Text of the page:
Researchers at the LSU Health New Orleans’ Neuroscience Center of Excellence and colleagues have delivered, using a mouse model, a hit to epilepsy. They found a pathway involved in the disorder and developed new neuroprotective compounds against one of its components that might be used to prevent the disease in high-risk patients.
Ther study, “Dysfunctional epileptic neuronal circuits and dysmorphic dendritic spines are mitigated by platelet-activating factor receptor antagonism,” was recently published in Scientific Reports.
Seizures often have damaging effects on dendritic spines, which are specialized structures that contain neurotransmitter receptors and signaling systems that allow brain cells to communicate with each other. Usually, dendritic spines control cognitive processes and neuronal responses, but in epilepsy the structures are damaged and rewire incorrectly, leading to the formation of hyper-sensitive brain circuits that lead to seizures.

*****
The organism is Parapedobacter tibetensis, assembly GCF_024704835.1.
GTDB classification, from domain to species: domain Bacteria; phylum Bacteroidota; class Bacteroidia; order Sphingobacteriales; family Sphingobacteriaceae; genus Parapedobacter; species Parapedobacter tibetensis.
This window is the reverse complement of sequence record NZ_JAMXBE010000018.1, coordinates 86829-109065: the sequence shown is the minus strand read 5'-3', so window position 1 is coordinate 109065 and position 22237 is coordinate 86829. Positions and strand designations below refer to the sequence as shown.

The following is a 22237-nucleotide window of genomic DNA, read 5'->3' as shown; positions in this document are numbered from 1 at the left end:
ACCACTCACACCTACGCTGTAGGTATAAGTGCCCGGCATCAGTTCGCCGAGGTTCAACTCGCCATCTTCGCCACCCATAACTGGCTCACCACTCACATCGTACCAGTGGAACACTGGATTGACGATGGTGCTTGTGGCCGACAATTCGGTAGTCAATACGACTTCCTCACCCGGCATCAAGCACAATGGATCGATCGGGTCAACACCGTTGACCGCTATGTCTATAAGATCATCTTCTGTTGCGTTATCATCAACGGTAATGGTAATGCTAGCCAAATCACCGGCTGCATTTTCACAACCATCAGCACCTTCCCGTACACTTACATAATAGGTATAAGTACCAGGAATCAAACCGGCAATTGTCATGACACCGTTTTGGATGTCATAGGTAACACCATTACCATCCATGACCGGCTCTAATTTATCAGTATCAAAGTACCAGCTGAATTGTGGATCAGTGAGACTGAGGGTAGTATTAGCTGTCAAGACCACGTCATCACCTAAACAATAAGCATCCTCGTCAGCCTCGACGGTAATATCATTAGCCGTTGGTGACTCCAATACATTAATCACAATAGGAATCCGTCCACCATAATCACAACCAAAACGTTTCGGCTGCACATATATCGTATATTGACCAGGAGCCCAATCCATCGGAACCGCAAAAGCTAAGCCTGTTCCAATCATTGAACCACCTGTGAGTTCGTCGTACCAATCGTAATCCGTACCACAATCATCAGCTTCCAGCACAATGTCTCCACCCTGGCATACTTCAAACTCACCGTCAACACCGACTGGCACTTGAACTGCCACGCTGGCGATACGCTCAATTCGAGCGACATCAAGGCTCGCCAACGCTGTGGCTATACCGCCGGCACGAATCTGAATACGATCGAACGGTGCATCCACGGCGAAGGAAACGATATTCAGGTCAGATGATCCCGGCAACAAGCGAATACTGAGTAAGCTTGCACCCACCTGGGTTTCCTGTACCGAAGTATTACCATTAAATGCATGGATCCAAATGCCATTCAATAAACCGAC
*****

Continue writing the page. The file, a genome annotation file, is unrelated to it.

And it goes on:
Platelet-activating factor (PAF), which functions through its receptor PAF-r, is often involved in brain plasticity and in the signaling pathways of neurotransmission – and appears to be involved in the hyper-excitability following seizures.
In the new study, researchers demonstrated that PAF expression was increased in an experimental model of epilepsy, and the depletion of PAF-r reduced epilepsy progression.
Importantly, the investigators studied several LAU compounds and found that they effectively blocked PAF-r signaling – which protected the dendritic spines, decreased the hyper-excitability, and lessened seizure susceptibility and onset. The results were observed up to 100 days after treatment, leading researchers to believe that epilepsy development had been arrested.
The findings may lead to the development of new therapeutic strategies that prevent seizures by actually modifying the aberrant connectivity found in the brain of epileptic patients.
“Future clinical studies would evaluate the potential application of the compounds that we have developed and/or the mechanisms that we have discovered that are targeted by these compounds in the development of epilepsy,” Dr. Nicolas Bazan, Boyd professor and director of LSU neuroscience center, said in a press release.
Bazan concluded: “Most of the anti-epileptic drugs currently available treat the symptom – seizures not the disease itself. Understanding the potential therapeutic usefulness of compounds that may interrupt the development process may pave the way for disease-modifying treatments for patients at risk for epilepsy.”